Well, it’s hot, which means you’re probably a bit worried about your backyard chickens experiencing heat stress. Keeping your chickens cool in summer is easy with frozen treats!
Heat stress is no joke – each year, many chickens lose their lives because they couldn’t cool down and rehydrate themselves.
Since chickens have an internal body temperature of about 106 degrees, and they don’t sweat, they experience high temperatures different from humans, and are much more susceptible to dying from overheating.
Frozen suet cakes are easy to make, but very effective to help your hens stay cool when the mercury rises.
Making frozen suet cakes is easy: simply melt your oil of choice (more about this below), add other ingredients such as corn, herbs, fruit, greens, seeds, etc, and pour into a muffin tin. Then, freeze until solid.
Choose the right oil for summer temps!
Some great oil choices include:
- Coconut oil
- Beef tallow (buy on Amazon here)
- Lard (pork fat)
You can also combine any of the above oils together.
For frozen treats to help ward off heat stress, beef tallow or lard are a better choice than coconut oil. Although coconut oil is very healthy, it melts at 77 degrees F, which is inconvenient for warm summer days.
It’ll melt too fast for hens to get the benefit of the cool treat, and you’ll end up with a gooey mess very quickly.
Beef tallow has a melting point of about 100 degrees, which buys you a little more time during hot days.
Seeds, herbs, berries, oh my!
I like to also include herbs for their health benefits and nutrients, seeds such as pumpkin or sunflower seeds for fat and nutrients, and orange peel & thyme because studies show that the combination can help reduce the chances of heat stress.
For this article, we used juniper berries, oregano, turmeric, orange peel & thyme, chia seeds and rose petals, and pumpkin seeds to make a variety of options for the flock to enjoy.
Another good option is WormBGone or chili powder for worm & internal parasite control and/or calendula for healthy egg yolks, dried insects such as black soldier fly larvae for protein, or even oyster shells for extra calcium.
Naturally, you can use any ingredients you like, as long as chickens can eat them.
But consider using colorful berries or herbs – chickens respond well to color and will naturally want to “taste test” anything in their environment. The more colorful and attractive your treats are, the greater likelihood your flock will try to eat them.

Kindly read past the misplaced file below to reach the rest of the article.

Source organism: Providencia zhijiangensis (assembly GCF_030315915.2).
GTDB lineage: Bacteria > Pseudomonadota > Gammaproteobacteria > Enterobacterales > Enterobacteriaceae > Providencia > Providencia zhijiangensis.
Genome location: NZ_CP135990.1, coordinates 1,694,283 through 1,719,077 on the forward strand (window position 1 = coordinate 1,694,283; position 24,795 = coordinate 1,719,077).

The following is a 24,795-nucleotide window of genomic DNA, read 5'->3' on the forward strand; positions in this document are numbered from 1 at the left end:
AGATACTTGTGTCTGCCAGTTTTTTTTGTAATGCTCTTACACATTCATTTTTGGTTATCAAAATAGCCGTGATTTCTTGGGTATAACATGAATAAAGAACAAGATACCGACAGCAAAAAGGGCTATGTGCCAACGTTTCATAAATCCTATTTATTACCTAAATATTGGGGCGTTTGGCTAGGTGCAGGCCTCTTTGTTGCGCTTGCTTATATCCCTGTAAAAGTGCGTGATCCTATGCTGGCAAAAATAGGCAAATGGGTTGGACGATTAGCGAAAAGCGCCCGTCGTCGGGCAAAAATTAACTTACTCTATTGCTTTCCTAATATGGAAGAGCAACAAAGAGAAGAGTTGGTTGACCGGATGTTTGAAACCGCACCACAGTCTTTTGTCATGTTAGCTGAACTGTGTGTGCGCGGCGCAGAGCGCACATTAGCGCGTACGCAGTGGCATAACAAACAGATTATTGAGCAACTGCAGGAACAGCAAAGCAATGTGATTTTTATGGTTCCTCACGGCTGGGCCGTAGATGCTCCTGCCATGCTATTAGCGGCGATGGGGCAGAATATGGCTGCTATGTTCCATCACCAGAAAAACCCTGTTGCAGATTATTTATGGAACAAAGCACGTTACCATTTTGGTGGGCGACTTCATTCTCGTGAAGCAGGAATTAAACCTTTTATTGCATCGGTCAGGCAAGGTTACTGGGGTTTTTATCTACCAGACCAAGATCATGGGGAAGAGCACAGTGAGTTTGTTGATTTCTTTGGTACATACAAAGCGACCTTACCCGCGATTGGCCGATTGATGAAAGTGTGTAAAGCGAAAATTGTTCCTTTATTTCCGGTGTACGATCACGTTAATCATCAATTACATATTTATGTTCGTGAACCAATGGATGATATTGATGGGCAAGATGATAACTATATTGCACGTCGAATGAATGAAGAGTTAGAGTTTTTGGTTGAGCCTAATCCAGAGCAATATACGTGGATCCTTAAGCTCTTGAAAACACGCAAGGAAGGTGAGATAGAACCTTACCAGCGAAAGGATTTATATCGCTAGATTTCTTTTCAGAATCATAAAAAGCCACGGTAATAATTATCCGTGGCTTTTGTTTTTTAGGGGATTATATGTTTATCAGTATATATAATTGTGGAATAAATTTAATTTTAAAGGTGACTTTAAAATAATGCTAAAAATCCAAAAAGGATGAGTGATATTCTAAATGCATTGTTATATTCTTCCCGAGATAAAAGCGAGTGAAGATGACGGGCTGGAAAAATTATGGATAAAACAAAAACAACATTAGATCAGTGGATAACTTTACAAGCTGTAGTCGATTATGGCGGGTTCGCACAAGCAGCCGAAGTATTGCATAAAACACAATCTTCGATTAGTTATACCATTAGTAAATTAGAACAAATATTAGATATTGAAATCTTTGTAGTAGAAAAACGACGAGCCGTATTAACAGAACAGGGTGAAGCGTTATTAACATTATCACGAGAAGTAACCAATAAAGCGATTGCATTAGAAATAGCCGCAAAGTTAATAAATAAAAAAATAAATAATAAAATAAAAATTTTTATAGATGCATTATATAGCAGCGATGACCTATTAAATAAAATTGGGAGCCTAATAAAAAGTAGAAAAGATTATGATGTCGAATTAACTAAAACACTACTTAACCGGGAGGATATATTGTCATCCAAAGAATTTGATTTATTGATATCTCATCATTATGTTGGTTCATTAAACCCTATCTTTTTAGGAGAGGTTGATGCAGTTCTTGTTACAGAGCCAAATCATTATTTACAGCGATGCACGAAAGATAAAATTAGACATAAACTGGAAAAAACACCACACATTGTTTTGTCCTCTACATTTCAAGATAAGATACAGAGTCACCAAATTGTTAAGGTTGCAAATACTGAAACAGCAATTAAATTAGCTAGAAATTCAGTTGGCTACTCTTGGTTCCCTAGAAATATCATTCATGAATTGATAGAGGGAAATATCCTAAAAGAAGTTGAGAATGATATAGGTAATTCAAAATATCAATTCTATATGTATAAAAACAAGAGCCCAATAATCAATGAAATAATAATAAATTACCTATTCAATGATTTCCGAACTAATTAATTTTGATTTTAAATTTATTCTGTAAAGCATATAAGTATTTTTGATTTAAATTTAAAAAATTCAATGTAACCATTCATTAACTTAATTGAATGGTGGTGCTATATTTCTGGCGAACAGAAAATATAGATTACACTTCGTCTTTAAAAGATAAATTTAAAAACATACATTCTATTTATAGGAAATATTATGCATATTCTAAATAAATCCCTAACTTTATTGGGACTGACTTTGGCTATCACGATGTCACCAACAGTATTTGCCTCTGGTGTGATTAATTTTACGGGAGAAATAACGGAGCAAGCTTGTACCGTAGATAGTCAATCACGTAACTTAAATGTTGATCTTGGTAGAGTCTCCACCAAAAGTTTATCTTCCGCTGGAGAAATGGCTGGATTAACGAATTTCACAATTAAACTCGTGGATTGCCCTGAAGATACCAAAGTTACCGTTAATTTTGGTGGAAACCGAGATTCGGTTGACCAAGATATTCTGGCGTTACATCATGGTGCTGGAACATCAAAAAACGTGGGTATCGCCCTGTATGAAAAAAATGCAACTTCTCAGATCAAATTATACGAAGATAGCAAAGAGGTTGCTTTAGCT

Molds for your frozen suet cakes
So, you gotta put that beef tallow in something, right? Well, all molds aren’t created equal, my friend.
Yes, you can use a regular sized muffin tin, but I’ve had good experiences with mini muffin tins. The regular sized tins create a big hunk of beef tallow, which seems to overwhelm chickens.
The smaller sized suet cakes are chicken-sized and you can usually make more than 6 treats – and more treats means everyone gets a chance at a taste.
Once your treats are frozen and ready to be eaten, simply pop them out of the mini muffin tin, arrange on a plate, and let your hens dig in!
- 1 cup beef tallow
- 1/2 cup seeds, berries, herbs, or other ingredient
- Melt beef tallow in a double boiler over low heat
- Once melted, pour into a mini muffin tin
- Add seeds, berries, herbs, or any other ingredient you want to each suet cake in the muffin tin
- Place mini muffin tin in your freezer until the beef tallow is frozen solid.
- Once frozen, remove the treats from the muffin tin and serve to your flock, making sure each chicken can have a chance at a bite.
Maat van Uitert is a backyard chicken and sustainable living expert. She is also the author of Chickens: Naturally Raising A Sustainable Flock, which was a best seller in it’s Amazon category. Maat has been featured on NBC, CBS, AOL Finance, Community Chickens, the Huffington Post, Chickens magazine, Backyard Poultry, and Countryside Magazine. She lives on her farm in Southeast Missouri with her husband, two children, and about a million chickens and ducks. You can follow Maat on Facebook here and Instagram here.